The Maraia Minutes


A Tale of Two Sisters

Volume 11, Issue 9

As I've said before, your attitude is everything. It can either be your best friend or your worst enemy. I recently met a lawyer from Canada who attended a seminar in Monterey, California where I was co presenting. She shared a story that poignantly illustrated my message about attitude.

This woman, let's call her Lisa, was a marketing dynamo and the epitome of someone whose attitude was a great asset to her practice. Lisa was very outgoing and the consummate networker. It was easy to see how much she genuinely enjoyed meeting new people and building relationships. She was the kind of person who became totally invigorated and enthused when interacting with people.

Lisa indicated she had a twin sister, let's call her Madelaine, who was also a lawyer. Her twin sister also practiced at Lisa's law firm. She described Madelaine as a very successful lawyer who had grown her practice through great talent and hard work. Her sister also possessed good people skills, but was not very outgoing. In fact, Madelaine was her polar opposite in terms of developing relationships and attitude. Her sister found the task of marketing or networking to be daunting and overwhelming. Fortunately, Madelaine was such an effective tax lawyer that she didn't need to do much in the marketing/networking arena. As a result, she didn't do much of it.

Madelaine was also a devoted mother who attended most of her 7 year old son's sports activities including hockey, baseball, swimming lessons, and soccer. When she attended these events, she often worked or talked on the phone to people at work when there was a pause in the action. Due to her shyness, she went out of her way to avoid speaking to the other parents who sat along the sidelines or in the stands.

Here is where our story takes an unusual turn. Here is how Lisa relates the rest of the story:

"One day at work, my sister was particularly stressed at the fact that she had a closing approaching in a day or two and she was having trouble getting responses and documents from the lawyer on the other side. She had a group of associates working with her on the file, and they, too, couldn't get much of a response or work product from the other lawyer. She was annoyed that afternoon by the fact that she had not heard from the senior lawyer on the other side for several days, and had made some very demanding requests of him to be satisfied by the end of that business day. It was 4 pm, and she still had not heard from him. His name is Harvey Bingham. [Not his real name.] She had to leave to take her son to his swimming lesson. She asked me, her sister, to check her faxes for her, in the event he sent one, and then asked me to touch base with the associate she left in charge.

"She arrived at the pool and called me several times to see if a fax had been received from Mr. Bingham, and to go see the associate to find out if he had been reached or had called with the information she had requested. Nothing had been received. After a few calls, I became irritated and told her to just forget about it for a few hours, and instead take some time to visit with the other parents at the lesson. She had explained that there were only 3 boys in this swimming class, and that this was the 5th or 6th lesson. She told me that she didn't know either of the other two parents even after all this time! I was aghast. I suggested she strike up a conversation with the other parents in order to help the time pass more quickly and to take her mind off her problem. She agreed.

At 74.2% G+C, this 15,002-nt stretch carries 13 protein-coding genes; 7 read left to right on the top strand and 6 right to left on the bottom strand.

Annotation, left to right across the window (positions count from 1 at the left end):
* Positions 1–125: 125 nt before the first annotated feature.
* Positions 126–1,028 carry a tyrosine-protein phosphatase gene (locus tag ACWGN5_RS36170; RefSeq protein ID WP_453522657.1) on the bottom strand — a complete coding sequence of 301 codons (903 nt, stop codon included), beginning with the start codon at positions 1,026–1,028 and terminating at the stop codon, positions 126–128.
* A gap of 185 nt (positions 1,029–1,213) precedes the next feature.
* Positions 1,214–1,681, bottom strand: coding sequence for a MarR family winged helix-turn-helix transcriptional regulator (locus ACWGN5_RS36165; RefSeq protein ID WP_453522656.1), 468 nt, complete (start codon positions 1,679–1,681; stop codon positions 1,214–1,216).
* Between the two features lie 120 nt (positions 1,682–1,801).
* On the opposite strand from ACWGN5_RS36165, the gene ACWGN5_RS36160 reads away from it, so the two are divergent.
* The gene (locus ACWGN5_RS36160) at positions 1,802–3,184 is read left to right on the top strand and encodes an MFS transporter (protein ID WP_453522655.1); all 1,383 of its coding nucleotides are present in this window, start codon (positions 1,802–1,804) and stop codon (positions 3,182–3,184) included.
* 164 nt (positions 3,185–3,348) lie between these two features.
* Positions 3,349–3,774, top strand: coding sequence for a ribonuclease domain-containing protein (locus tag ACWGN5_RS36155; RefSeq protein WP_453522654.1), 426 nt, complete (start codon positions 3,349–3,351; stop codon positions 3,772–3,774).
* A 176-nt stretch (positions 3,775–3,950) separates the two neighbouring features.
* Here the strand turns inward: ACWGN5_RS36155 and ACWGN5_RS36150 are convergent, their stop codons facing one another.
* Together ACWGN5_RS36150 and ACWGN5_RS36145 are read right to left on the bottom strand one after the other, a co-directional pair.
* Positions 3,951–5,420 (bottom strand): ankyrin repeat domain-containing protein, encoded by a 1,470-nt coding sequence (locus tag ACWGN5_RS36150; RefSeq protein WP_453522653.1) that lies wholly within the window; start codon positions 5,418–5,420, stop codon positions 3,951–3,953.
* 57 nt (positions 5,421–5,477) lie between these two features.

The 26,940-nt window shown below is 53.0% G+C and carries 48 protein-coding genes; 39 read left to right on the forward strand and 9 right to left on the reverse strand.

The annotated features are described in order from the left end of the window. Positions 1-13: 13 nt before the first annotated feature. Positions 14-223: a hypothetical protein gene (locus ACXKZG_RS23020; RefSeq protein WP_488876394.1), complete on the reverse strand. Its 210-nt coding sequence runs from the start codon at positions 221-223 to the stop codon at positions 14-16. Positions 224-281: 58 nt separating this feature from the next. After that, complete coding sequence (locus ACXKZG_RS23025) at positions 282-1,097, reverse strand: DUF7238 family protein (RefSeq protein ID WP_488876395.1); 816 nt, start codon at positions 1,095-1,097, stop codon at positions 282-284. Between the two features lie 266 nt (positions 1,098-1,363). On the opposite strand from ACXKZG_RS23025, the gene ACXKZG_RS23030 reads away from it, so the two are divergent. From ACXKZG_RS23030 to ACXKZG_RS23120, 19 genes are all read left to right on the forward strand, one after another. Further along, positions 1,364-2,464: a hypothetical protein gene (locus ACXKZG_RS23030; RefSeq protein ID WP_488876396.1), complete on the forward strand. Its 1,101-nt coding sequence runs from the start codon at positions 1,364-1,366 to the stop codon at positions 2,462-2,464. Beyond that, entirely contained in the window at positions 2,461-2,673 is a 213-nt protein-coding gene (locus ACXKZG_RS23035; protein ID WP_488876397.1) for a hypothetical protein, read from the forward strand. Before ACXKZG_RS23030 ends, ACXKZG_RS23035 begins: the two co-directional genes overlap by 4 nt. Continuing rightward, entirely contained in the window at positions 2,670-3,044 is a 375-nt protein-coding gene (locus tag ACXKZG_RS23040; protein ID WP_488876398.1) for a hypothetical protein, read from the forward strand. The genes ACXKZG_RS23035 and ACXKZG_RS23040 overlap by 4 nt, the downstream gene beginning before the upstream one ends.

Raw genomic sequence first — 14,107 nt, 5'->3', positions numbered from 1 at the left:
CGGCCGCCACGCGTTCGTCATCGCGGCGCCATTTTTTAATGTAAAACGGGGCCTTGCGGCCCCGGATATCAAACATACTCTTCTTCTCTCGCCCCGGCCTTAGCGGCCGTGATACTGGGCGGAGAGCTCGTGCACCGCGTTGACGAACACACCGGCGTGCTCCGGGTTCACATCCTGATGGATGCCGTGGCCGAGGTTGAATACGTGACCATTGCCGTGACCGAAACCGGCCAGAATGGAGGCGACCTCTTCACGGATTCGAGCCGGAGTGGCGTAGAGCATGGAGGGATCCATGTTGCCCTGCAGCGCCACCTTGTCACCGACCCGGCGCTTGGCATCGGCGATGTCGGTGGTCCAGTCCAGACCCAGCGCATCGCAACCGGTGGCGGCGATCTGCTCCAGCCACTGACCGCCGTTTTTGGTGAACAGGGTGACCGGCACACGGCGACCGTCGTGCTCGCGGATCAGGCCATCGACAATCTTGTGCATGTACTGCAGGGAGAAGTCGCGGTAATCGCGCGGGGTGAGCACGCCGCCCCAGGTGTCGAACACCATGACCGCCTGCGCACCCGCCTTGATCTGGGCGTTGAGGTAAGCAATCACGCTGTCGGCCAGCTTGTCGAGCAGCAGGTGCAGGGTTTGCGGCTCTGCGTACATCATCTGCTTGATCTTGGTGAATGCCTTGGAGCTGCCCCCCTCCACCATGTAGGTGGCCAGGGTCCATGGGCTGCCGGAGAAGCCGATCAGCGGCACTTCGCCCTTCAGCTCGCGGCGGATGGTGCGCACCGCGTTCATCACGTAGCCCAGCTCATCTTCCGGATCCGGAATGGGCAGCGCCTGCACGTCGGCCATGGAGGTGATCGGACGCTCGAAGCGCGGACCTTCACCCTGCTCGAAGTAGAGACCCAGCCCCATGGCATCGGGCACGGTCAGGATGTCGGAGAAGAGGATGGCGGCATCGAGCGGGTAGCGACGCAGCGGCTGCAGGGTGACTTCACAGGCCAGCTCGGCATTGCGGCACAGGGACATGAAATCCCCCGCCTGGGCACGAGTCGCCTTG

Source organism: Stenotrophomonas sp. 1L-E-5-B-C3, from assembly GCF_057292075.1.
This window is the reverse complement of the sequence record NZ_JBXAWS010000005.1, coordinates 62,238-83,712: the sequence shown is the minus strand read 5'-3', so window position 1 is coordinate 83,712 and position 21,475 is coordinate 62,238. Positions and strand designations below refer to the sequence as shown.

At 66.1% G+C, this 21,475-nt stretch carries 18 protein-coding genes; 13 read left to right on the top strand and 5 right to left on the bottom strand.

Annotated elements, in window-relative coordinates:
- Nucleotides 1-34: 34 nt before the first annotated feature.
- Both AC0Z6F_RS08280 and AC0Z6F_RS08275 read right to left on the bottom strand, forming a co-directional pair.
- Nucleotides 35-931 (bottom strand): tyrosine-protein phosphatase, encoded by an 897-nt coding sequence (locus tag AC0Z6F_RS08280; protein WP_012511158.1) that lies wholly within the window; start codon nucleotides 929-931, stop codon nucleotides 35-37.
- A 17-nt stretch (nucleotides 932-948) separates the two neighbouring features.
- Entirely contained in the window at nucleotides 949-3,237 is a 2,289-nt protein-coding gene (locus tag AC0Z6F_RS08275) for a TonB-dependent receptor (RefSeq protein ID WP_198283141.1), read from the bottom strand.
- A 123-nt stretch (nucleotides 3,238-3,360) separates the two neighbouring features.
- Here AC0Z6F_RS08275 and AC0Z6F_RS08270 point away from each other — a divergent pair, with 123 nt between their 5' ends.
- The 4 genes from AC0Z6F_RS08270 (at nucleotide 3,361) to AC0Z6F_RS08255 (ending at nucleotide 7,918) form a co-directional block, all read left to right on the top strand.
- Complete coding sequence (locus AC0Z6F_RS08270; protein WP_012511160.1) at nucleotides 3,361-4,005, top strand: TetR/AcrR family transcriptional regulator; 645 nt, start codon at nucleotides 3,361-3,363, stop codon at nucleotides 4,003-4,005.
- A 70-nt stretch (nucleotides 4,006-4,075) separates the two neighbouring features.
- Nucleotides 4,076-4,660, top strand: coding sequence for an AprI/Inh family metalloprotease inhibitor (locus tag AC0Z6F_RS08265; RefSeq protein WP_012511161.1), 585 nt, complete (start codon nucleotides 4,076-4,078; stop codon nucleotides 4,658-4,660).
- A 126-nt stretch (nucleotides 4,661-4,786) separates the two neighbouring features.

"Ten minutes later she excitedly phoned me from the pool. She had struck up a conversation with one of the fathers at the lesson. He was complaining that their nanny had quit that week so he and his wife were busy shuttling their kids between school and lessons. He expressed irritation at how far the pool was from his downtown office. When my sister asked him where his office was, he named a specific building. She then asked where he worked, and he named a large downtown law firm. She, being a lawyer herself, asked him what his name was. It was Harvey Bingham!! Once he discovered that she was the lawyer who had been trying to track him down all week, and specifically all day, they were able to discuss the deal and settled the outstanding issues right there at the swimming pool."

It's obvious from this story that if Madelaine had been networking with a purpose, she would have never had the problem she was facing. If she had a different attitude, Madelaine could have easily solved her problem several days earlier and spared herself needless worry and anguish. The person she was trying to reach had been sitting just a few yards away for several days in a row! One moral to this story is that sometimes networking WITH a purpose can alleviate work related headaches and not just marketing ones. So let me ask you my friends: Whom do you most identify with in this tale of two sisters?

Copyright 2008 Mark M. Maraia Associates